Based on a contribution to a panel discussion on Dana Logan’s Awkward Rituals, this essay addresses the first chapter of the book, in which Logan discusses the rites of Freemasons in the early American republic. It considers the particular significance of Masonic ritual practice with respect to Logan’s arguments about patterns of change in pre- and post-Revolutionary America; and reflects on the general theoretical import of this notion of ritual awkwardness, embodied by the Freemasons, considered as a form of purposive activity. It raises questions about the broader applicability in comparative religious studies of Logan’s insights, both for studying history and for thinking about ritual.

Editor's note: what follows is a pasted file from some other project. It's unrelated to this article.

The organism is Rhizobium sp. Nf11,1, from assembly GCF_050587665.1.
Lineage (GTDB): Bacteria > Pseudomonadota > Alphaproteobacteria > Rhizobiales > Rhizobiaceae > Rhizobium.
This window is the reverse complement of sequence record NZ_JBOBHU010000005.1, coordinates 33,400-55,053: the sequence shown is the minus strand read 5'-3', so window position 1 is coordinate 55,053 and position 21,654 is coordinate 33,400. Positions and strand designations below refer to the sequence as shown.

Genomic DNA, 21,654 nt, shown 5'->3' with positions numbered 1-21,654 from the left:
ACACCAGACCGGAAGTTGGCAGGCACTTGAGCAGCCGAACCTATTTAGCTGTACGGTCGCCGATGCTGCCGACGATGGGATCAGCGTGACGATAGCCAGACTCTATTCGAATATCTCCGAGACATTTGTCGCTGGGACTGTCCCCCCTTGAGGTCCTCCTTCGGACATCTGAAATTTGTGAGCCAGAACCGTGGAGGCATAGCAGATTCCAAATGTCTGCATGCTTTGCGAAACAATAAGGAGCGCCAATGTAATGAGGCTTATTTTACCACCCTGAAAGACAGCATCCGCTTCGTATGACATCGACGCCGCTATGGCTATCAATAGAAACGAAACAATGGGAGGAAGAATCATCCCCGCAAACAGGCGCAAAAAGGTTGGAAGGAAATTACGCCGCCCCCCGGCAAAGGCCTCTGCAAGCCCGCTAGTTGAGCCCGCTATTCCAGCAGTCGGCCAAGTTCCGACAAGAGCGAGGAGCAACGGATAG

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- comparative religion
- ritual theory